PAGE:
That might get Murkowski’s attention, just as the bigger blow to pre-existing protections might. In June, Murkowski told constituents that she was “committed to ensuring that important provisions of the ACA, such as covering those with preexisting conditions... remain intact.”
Murkowski has mentioned other issues, too. She has said she wants to preserve funding for Planned Parenthood that this new bill, like previous repeal efforts, would prohibit. She has also echoed the concerns of other wary GOP senators, including Susan Collins of Maine, who have been frustrated with the rush to vote and lack of careful deliberation.
That concern would seem even more relevant now. The Congressional Budget Office had already said it couldn’t complete full estimates of the original Graham-Cassidy bill before Sept. 30. With just days to go before that deadline hits, it’s hard to see how the agency could do much, if any, analysis on the new bill.
Meanwhile, whether the amendments to the bill are enough to win over Paul (and perhaps some other conservatives) is a separate, very different question. Paul has said repeatedly that he can’t support a bill unless it has far less spending than the original version of Graham-Cassidy did. This newly revised legislation might actually have more.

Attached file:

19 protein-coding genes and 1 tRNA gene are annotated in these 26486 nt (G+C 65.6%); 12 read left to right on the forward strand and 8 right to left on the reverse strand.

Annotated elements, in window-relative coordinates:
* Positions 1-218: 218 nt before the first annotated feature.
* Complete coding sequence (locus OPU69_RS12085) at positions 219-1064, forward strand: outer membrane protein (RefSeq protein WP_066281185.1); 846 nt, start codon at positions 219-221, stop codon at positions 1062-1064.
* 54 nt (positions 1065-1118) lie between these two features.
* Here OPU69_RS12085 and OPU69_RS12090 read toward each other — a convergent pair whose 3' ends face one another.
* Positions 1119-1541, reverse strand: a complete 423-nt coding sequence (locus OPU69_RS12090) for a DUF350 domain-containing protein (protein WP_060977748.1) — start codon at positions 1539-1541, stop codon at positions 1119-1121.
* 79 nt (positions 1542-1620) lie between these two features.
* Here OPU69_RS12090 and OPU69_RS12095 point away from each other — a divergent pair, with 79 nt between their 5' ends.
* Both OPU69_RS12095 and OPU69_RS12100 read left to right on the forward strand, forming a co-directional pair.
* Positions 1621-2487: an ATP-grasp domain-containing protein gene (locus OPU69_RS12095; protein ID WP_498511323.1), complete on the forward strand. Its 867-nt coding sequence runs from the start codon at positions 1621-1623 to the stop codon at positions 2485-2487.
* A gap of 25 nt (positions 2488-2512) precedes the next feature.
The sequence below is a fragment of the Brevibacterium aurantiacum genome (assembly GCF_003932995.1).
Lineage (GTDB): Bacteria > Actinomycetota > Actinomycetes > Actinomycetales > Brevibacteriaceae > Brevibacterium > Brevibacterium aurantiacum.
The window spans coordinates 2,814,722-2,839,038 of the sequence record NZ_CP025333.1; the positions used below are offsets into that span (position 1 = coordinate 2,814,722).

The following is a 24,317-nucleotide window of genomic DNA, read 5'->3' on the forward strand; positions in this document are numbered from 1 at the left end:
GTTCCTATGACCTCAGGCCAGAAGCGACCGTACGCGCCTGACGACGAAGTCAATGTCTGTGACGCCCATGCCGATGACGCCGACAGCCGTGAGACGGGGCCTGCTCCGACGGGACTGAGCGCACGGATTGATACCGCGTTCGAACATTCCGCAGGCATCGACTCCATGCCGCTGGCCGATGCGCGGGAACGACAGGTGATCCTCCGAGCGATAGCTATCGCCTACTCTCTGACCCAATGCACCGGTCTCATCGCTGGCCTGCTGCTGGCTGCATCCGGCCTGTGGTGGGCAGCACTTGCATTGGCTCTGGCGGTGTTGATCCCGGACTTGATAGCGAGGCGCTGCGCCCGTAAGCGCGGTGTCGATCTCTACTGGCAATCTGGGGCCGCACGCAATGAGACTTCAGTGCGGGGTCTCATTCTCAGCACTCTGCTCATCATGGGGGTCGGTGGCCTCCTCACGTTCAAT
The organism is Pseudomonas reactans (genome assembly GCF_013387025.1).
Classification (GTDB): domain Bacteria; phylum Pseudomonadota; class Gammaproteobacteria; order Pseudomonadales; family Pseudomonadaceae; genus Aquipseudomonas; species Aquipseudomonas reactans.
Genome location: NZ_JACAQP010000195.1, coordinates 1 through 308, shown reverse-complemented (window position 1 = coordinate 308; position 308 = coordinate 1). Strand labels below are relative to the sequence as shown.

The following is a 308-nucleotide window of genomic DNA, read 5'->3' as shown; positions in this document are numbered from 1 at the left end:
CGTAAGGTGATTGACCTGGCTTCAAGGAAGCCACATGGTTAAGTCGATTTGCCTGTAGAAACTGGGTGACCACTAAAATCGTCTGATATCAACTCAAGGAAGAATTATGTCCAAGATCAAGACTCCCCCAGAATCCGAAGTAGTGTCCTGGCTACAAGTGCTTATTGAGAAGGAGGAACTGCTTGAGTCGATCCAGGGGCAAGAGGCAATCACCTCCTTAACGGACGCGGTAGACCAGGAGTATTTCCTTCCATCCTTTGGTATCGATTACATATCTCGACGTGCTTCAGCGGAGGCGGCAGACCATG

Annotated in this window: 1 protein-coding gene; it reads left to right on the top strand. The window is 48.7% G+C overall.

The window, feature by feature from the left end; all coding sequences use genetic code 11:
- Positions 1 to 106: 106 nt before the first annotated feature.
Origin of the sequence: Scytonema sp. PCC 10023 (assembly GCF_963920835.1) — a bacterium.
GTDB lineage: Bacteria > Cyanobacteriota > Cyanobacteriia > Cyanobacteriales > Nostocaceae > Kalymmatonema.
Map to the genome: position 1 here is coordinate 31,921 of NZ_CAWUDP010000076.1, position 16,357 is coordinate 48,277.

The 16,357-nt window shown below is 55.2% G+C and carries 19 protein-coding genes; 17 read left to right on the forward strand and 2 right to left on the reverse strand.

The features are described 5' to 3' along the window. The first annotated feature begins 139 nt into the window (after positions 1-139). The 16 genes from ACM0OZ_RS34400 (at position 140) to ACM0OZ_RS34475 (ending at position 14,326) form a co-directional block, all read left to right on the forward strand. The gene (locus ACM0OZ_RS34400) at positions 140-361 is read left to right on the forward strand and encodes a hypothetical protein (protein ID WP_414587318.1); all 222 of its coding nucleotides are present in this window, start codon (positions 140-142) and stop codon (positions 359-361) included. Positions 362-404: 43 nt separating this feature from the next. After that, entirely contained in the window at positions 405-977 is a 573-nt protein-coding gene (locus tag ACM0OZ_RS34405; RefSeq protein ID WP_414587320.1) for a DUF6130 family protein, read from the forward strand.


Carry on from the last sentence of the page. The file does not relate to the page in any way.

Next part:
Why the bill appeals to some Republicans
Still, the new bill, like the old one, would realize the longstanding conservative goal of reducing government’s power over health care. It would also reduce premiums for those people, predominantly young or relatively healthy, for whom the 2010 health care law has meant higher premiums or out-of-pocket costs.
No less important, passing Graham-Cassidy would allow Republicans to tell their most fervent supporters that they have repealed Obamacare ― and to quiet donors who, according to a recent New York Times story, are “furious” at the GOP’s lack of legislative progress.
That may help explain why Republican leaders are still trying to get their bill through ― even though it is highly unpopular and has provoked condemnation from virtually every major organization that represents the people who provide health care, the people who pay for it, or the people who get it.
Jennifer Bendery contributed reporting